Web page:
FIG. 10 is a perspective view of the stent from FIG. 1, just prior to insertion of the stent into an exemplary passageway or lumen.

FIG. 11 is a perspective view of the stent from FIG. 10 and shows the proximal portion curling to conform to an inner surface of the passageway as the stent enters the passageway.

FIG. 12 is a perspective view of the stent from FIG. 11 after the stent has been deployed within the passageway with the proximal and distal portions disposed within the kidney and bladder, respectively.

FIG. 13 is a perspective view of a stent that has scalloped edges according to another preferred embodiment of the present invention.

FIG. 14 is a perspective view of the stent from FIG. 13 after the stent has been deployed within a passageway and formed a curled condition.

FIG. 15 is a perspective view of the stent from FIG. 14 after the stent has been deployed within a curved passageway.

FIG. 16 is a perspective view of a stent according to another preferred embodiment of the present invention and shows openings defined within a center portion of the main body portion of the stent.

FIG. 17 is a bottom perspective view of the stent illustrated in FIG. 16 after the stent has been deployed within a passageway.

FIG. 18 is a perspective view of another preferred embodiment of the stent and shows the proximal portion curling to conform to an inner surface of the passageway as the stent enters the passageway.

FIG. 19 is a cross-sectional view of a portion of the stent taken along the line 19-19 of FIG. 18 before the portion enters the passageway.

FIG. 20 is a cross-sectional view of a portion of the stent from FIG. 18 taken along the line 20-20 of FIG. 18 after entering the passageway.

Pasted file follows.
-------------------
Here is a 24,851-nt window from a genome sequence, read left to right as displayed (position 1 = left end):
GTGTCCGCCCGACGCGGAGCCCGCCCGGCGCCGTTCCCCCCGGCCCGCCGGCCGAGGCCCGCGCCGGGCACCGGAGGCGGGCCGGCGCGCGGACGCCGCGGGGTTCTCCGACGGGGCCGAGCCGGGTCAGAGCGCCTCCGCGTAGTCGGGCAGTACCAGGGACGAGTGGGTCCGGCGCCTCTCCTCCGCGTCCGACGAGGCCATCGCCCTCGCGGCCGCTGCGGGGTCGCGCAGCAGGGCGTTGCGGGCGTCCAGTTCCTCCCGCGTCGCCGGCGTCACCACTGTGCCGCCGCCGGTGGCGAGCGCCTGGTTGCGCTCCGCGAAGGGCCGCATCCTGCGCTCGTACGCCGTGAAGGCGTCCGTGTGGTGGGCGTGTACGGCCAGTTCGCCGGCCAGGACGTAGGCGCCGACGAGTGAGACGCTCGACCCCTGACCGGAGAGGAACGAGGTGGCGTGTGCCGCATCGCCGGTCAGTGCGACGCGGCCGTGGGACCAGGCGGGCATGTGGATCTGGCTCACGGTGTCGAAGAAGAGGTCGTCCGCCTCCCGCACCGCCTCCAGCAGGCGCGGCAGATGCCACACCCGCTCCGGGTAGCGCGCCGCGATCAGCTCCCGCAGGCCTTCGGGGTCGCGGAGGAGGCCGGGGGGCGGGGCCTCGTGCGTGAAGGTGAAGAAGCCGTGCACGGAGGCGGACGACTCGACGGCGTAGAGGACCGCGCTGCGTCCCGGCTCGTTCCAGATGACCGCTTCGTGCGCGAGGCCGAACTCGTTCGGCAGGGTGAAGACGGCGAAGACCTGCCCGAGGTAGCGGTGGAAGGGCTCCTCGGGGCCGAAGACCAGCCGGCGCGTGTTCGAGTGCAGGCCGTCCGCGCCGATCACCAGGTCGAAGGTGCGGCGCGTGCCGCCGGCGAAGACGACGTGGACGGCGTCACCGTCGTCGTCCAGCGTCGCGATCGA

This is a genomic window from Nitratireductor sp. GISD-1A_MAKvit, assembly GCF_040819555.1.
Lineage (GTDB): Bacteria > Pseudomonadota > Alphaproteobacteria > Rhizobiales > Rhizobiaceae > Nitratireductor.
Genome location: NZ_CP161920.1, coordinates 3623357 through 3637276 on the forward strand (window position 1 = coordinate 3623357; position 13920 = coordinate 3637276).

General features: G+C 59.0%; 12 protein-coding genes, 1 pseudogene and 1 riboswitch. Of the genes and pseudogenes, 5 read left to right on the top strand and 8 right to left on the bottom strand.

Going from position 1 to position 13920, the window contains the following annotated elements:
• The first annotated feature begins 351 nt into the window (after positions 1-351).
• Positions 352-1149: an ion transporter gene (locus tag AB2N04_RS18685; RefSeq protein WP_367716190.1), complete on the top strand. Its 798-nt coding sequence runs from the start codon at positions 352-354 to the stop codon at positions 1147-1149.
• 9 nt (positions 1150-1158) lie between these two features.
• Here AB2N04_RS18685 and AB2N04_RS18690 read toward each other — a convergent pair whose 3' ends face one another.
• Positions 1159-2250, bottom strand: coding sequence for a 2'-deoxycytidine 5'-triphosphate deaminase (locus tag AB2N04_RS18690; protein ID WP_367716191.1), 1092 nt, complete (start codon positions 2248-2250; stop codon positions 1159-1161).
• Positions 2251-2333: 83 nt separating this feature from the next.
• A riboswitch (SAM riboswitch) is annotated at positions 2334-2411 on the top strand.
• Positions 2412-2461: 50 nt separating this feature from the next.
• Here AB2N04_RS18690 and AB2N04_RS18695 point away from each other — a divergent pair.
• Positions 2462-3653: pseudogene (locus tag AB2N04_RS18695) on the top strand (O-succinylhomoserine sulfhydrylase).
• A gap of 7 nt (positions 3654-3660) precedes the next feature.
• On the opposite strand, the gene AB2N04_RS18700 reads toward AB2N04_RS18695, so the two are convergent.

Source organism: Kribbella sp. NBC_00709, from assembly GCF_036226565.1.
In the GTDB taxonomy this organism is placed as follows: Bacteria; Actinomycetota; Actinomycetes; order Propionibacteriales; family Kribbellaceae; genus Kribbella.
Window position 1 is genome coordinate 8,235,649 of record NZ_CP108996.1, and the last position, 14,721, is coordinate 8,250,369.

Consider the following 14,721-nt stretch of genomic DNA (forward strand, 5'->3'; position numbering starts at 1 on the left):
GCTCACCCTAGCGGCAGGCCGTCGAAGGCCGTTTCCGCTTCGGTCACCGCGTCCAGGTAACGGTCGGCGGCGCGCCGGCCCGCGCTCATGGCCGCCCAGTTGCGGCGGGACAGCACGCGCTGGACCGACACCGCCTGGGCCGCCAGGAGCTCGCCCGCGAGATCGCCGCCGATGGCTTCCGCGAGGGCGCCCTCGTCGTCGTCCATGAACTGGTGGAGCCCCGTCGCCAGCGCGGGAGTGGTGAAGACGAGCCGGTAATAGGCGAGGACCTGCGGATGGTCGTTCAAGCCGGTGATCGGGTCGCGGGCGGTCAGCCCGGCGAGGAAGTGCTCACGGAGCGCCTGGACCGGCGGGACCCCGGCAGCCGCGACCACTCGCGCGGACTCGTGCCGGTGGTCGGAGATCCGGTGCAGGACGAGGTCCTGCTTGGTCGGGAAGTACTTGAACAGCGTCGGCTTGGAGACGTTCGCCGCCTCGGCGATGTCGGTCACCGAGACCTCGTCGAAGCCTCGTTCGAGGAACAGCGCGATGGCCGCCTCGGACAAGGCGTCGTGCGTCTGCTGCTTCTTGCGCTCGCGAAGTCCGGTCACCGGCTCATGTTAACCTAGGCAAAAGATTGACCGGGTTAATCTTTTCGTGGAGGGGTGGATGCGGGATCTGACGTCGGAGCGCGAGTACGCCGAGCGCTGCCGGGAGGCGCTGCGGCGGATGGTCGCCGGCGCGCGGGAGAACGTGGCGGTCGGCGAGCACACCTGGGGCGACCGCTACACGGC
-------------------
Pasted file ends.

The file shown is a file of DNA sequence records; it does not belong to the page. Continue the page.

FIG. 21 is a side view of a stent according to another preferred embodiment of the present invention and shows thicknesses, T1 and T2, of the stent varying along the longitudinal length of the stent.

FIG. 22 is a side view of another stent that has a varying thickness along the longitudinal length of the stent.

FIG. 23 is a perspective view of a stent according to another preferred embodiment of the present invention and shows widths, W1 and W2, of the stent varying along the longitudinal length of the stent.

FIG. 24 is a perspective view of a stent according to another preferred embodiment of the present invention showing a tapered proximal portion and a tapered distal portion.

FIG. 25 is a perspective view of the stent from FIG. 24 after the stent has been deployed in a passageway to form a conical shape on both the proximal and distal ends of the stent.

FIG. 26 is a perspective view of a stent according to another preferred embodiment of the present invention and shows a tab or hole configured for receiving a suture or other structure to facilitate removal of the stent from the passageway.